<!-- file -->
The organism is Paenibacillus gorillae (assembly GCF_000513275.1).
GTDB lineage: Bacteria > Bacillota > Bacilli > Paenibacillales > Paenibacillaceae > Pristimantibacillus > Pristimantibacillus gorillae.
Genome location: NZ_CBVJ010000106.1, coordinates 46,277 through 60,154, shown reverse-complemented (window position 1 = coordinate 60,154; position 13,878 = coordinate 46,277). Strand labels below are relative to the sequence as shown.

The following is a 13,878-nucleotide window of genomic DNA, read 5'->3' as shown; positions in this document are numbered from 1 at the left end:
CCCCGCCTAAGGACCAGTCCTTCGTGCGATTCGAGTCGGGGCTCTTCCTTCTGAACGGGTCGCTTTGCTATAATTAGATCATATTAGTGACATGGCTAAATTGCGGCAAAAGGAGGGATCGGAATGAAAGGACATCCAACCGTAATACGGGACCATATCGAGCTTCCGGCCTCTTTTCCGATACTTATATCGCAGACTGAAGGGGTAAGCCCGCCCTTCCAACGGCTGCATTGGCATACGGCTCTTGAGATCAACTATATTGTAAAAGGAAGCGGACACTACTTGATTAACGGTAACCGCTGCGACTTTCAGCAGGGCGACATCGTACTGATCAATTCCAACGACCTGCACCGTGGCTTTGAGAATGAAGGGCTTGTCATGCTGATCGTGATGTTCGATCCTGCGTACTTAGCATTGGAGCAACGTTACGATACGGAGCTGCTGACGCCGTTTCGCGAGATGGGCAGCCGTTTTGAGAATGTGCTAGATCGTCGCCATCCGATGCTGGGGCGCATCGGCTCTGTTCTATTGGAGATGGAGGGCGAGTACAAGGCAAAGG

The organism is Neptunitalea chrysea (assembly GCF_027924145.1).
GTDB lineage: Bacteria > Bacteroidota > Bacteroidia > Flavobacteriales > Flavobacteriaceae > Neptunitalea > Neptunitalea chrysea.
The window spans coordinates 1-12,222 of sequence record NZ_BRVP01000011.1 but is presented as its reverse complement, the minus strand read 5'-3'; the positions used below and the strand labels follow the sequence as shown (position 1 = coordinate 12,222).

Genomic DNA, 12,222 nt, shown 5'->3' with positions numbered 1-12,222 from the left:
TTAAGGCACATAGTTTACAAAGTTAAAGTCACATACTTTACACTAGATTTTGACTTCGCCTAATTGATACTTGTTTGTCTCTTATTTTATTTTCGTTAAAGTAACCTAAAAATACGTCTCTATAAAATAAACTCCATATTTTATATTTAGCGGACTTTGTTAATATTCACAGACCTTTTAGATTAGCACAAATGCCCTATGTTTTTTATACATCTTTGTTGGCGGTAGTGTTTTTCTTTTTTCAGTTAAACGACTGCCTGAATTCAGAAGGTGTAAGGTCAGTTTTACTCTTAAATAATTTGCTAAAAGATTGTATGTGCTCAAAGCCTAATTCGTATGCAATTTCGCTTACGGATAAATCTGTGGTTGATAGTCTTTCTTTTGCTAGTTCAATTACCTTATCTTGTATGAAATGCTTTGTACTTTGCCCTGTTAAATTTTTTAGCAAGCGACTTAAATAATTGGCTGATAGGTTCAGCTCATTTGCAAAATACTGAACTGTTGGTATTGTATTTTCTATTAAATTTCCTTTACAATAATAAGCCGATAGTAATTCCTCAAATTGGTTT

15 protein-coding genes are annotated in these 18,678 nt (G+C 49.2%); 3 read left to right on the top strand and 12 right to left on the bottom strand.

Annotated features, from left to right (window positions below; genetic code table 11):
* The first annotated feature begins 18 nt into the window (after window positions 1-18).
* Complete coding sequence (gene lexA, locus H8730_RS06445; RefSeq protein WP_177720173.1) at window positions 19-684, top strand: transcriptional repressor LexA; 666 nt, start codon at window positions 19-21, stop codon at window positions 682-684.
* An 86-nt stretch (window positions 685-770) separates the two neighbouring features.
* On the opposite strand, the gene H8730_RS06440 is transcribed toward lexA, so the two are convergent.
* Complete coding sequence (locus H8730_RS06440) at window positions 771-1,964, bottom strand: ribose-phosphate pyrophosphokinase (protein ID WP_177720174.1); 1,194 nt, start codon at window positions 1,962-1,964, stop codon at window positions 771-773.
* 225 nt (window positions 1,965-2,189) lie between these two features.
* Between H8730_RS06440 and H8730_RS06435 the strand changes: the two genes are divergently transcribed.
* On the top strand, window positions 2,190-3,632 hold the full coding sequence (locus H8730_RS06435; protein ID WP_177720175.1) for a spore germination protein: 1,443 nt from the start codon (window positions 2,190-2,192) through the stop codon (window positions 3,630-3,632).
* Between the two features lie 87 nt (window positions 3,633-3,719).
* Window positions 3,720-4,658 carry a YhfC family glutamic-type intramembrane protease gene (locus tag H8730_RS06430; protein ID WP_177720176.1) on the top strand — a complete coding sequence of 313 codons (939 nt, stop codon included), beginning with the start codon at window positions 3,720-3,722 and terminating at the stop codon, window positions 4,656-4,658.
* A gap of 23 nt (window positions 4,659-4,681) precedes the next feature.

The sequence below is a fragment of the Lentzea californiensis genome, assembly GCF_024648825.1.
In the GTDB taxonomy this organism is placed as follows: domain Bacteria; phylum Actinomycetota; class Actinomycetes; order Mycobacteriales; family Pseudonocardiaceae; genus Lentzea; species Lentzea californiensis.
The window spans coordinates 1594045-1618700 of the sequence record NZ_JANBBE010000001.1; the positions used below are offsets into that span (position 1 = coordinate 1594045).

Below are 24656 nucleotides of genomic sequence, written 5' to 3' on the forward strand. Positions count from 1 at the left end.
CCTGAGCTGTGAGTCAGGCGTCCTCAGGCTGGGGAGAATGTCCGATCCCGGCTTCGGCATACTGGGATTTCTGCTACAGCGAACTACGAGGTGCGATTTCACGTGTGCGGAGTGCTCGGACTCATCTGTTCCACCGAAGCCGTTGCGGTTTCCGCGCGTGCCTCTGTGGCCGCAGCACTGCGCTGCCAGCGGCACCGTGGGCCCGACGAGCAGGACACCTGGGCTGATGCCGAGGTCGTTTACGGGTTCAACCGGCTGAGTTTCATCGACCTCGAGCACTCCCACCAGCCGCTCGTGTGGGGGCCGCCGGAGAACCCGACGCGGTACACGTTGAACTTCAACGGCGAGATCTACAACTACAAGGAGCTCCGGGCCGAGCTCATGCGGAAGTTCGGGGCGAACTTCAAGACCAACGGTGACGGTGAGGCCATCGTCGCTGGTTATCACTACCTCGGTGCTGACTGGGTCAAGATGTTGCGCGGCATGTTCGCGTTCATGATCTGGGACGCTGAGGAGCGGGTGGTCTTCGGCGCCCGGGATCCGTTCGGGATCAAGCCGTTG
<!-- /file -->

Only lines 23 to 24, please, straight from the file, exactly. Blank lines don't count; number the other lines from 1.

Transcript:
* A gap of 23 nt (window positions 4,659-4,681) precedes the next feature.

The sequence below is a fragment of the Lentzea californiensis genome, assembly GCF_024648825.1.